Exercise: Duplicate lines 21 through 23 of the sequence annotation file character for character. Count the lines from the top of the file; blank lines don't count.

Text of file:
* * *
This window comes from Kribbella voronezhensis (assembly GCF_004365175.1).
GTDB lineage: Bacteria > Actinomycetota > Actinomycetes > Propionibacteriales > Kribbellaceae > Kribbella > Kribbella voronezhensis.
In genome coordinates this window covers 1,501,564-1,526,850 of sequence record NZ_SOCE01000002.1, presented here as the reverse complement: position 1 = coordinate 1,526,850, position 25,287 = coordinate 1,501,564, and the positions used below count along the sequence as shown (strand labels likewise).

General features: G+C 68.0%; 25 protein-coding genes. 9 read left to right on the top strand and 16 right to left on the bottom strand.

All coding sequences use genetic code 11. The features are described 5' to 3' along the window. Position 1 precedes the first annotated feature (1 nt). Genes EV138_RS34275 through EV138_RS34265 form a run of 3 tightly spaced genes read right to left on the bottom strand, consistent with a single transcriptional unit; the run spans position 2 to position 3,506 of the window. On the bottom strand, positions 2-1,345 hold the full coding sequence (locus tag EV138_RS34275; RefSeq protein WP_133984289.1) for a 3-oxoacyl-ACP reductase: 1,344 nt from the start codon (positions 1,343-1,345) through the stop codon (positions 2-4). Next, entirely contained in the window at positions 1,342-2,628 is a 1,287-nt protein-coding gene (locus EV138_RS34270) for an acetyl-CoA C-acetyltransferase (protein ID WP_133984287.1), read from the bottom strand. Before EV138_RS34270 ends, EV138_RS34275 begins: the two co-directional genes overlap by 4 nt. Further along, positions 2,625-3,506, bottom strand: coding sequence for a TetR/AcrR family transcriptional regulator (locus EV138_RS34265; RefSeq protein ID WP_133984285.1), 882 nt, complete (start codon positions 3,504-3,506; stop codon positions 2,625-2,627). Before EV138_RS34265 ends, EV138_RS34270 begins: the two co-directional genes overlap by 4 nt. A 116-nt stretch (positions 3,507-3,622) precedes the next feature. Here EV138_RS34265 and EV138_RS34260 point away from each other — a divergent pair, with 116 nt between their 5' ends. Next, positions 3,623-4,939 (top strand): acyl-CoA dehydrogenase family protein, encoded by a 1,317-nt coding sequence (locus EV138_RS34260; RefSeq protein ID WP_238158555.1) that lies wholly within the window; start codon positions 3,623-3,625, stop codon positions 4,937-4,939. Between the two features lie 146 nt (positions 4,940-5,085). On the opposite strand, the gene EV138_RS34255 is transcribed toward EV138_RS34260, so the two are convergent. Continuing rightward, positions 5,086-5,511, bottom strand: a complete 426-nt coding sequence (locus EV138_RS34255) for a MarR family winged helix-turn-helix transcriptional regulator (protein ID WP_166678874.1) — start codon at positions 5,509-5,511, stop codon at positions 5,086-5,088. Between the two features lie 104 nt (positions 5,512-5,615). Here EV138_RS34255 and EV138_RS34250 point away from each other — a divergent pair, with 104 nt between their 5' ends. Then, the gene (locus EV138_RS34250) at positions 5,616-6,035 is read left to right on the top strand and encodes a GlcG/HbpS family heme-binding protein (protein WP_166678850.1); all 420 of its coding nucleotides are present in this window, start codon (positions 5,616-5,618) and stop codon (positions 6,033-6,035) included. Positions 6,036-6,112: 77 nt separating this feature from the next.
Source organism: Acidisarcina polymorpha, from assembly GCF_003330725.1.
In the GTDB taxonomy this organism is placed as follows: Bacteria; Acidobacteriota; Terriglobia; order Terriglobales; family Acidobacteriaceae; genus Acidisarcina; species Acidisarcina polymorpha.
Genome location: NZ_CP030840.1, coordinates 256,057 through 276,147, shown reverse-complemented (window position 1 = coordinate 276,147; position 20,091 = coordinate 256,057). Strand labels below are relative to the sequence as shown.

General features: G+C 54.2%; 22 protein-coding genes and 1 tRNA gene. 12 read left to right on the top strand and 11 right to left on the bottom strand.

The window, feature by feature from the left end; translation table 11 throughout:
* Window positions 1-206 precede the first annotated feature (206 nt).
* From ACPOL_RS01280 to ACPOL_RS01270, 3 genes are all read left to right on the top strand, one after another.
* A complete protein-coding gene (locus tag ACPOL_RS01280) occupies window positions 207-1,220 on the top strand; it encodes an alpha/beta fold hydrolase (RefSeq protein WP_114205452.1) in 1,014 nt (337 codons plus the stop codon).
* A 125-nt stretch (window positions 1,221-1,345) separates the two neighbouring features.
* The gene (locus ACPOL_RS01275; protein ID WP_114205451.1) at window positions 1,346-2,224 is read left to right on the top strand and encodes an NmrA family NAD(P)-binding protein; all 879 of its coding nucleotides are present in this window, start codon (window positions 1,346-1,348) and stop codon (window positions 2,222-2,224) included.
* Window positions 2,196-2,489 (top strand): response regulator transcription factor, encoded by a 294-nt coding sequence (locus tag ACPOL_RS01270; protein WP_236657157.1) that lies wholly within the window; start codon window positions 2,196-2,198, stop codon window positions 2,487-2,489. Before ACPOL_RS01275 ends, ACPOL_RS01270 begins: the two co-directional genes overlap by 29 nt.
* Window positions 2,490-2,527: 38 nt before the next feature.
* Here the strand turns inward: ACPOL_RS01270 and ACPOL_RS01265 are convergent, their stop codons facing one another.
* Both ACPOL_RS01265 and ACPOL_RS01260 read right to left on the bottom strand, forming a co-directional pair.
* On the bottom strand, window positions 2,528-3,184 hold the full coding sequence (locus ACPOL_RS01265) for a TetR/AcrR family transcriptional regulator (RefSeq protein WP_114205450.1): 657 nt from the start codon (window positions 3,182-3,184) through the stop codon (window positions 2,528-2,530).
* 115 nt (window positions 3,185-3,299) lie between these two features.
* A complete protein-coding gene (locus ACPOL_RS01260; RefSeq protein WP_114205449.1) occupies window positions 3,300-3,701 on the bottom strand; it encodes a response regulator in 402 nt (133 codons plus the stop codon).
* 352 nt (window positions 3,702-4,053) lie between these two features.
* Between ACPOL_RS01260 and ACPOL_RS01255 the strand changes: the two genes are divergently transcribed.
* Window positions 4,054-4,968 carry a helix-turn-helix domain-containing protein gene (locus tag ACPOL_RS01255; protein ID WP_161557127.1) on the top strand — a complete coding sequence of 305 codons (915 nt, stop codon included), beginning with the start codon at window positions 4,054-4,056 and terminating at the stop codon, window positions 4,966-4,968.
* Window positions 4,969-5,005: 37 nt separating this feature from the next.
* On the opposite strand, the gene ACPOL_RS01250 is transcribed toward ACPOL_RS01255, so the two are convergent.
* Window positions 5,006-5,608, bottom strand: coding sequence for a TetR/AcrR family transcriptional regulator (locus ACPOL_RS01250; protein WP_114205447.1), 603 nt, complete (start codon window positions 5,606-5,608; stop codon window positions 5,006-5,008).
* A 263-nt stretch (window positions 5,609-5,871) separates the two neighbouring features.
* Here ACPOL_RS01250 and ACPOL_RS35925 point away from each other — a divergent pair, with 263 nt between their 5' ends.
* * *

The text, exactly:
* 115 nt (window positions 3,185-3,299) lie between these two features.
* A complete protein-coding gene (locus ACPOL_RS01260; RefSeq protein WP_114205449.1) occupies window positions 3,300-3,701 on the bottom strand; it encodes a response regulator in 402 nt (133 codons plus the stop codon).
* 352 nt (window positions 3,702-4,053) lie between these two features.